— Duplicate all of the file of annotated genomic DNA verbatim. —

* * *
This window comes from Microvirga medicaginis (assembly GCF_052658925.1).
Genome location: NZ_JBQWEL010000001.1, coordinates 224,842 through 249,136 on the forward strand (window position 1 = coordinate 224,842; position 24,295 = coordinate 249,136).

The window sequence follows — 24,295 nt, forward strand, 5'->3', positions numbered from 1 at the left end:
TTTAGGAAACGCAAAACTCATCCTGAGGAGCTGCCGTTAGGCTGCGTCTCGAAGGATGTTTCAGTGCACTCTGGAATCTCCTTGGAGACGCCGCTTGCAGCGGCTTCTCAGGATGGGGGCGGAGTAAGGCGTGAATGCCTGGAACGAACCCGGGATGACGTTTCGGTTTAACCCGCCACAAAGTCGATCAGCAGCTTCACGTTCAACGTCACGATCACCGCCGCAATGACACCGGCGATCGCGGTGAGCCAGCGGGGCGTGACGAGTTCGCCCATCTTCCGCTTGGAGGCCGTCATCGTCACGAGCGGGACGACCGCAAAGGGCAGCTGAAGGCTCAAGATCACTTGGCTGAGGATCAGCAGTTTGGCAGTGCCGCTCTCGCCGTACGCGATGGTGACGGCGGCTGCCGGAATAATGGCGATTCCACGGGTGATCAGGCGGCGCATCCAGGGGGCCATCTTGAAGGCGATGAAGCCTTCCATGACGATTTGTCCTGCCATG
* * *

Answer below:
This window comes from Microvirga medicaginis (assembly GCF_052658925.1).
Genome location: NZ_JBQWEL010000001.1, coordinates 224,842 through 249,136 on the forward strand (window position 1 = coordinate 224,842; position 24,295 = coordinate 249,136).

The window sequence follows — 24,295 nt, forward strand, 5'->3', positions numbered from 1 at the left end:
TTTAGGAAACGCAAAACTCATCCTGAGGAGCTGCCGTTAGGCTGCGTCTCGAAGGATGTTTCAGTGCACTCTGGAATCTCCTTGGAGACGCCGCTTGCAGCGGCTTCTCAGGATGGGGGCGGAGTAAGGCGTGAATGCCTGGAACGAACCCGGGATGACGTTTCGGTTTAACCCGCCACAAAGTCGATCAGCAGCTTCACGTTCAACGTCACGATCACCGCCGCAATGACACCGGCGATCGCGGTGAGCCAGCGGGGCGTGACGAGTTCGCCCATCTTCCGCTTGGAGGCCGTCATCGTCACGAGCGGGACGACCGCAAAGGGCAGCTGAAGGCTCAAGATCACTTGGCTGAGGATCAGCAGTTTGGCAGTGCCGCTCTCGCCGTACGCGATGGTGACGGCGGCTGCCGGAATAATGGCGATTCCACGGGTGATCAGGCGGCGCATCCAGGGGGCCATCTTGAAGGCGATGAAGCCTTCCATGACGATTTGTCCTGCCATG